The goal of the program is to use social pressure to encourage people to reduce energy usage. But who are these neighbors and how does the utility determine who to compare your household to? Comparisons are determined based on similar households within a close proximity, usually within a few mile radius, to your home. So, while it is a neighbor comparison, you may not be directly compared to your next door neighbor. Home characteristics include what type of heating is used, occupants, home size, and building type (single family, apartment, townhome…). Some of this data is collected from public record and some is based on what your utility knows about you. If you are an Xcel Energy customer, you can update your home characteristics to ensure the utility is comparing you with a similar neighbor by going into your online portal.

It should not be surprising to see that the California Bay Area was presenting the case for this back in 2010:

"A lot of people don't know how their energy use compares to their neighbors. Once you have that information, then you can decide whether or not you want to do something about it," Joyce Kinnear, marketing manager at Palo Alto Utilities, said.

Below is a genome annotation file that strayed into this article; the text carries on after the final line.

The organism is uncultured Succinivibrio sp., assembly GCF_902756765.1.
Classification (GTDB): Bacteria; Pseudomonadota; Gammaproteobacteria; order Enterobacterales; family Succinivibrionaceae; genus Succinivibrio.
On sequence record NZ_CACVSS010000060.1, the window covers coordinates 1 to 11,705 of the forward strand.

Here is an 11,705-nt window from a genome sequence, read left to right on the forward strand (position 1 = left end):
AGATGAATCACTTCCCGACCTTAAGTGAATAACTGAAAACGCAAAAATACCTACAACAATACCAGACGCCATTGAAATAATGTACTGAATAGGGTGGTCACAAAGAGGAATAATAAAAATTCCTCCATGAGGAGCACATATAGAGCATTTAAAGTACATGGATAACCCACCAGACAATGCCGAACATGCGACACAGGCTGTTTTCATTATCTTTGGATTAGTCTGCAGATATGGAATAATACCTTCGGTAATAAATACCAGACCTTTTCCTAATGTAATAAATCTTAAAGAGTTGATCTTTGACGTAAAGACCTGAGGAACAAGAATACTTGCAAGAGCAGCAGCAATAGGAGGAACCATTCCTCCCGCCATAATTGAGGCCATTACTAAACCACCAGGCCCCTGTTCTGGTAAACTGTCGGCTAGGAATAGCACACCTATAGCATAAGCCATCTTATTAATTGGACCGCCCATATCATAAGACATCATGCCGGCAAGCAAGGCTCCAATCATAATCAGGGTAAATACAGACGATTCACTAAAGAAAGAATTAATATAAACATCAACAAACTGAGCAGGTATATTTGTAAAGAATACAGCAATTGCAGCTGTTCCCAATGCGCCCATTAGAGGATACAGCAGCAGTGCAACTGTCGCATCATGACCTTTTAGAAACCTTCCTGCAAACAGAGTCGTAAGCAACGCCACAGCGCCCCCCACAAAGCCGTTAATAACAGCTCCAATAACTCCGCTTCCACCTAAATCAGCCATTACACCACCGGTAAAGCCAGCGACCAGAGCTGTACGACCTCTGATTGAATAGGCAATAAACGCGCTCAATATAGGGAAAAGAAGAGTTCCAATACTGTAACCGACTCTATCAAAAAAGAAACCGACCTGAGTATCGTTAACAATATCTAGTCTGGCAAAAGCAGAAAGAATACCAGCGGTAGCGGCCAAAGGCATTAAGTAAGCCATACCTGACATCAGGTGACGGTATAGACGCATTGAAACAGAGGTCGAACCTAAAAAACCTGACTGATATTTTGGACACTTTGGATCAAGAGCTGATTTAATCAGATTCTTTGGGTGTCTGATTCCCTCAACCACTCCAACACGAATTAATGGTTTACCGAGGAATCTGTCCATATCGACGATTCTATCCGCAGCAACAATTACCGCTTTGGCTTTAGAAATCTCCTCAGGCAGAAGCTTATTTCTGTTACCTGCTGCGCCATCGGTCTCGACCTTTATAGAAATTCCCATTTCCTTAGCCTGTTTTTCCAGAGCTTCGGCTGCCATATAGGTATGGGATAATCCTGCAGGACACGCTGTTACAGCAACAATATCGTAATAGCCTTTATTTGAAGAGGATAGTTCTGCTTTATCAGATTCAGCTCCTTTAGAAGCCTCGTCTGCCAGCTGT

Approved by the City Council in May and financed by stimulus funds, the personalized Home Energy Report will be distributed to around 20,000 participating account holders, who will receive it with their bill every two months. Such reports, offered by 27 utilities across the country, compare properties' metered energy use based on approximate square footage according to county records and the kind of heating used, if that information is available.

The article at Palo Alto Online made note of citizens delighted by the program:

Some residents were delighted to find that they weren't poorly ranked, including a resident in the neighborhood who sometimes works from home, Harriet Chessman.

"I thought I was doing much worse," she said.

The report encouraged her to consider more efficient appliances.

"I definitely felt it to be a good motivating tool. It's one more nudge in the right direction," Chessman added.

Even those on the other end of the spectrum thought the report encouraged them to think about conserving energy.

"I didn't take in the report negatively," Bob Ryan said. "I knew that we had a high bill, and we've been thinking about it.

"It could even stimulate some competitive juices," he said.

Anyone who paid the least bit of attention to the outrageous social curbs cruelly inflicted on Americans in the name of health and safety during the coronavirus hysteria can grasp how easily this corrosive program can be rolled out in the name of “saving the Earth.”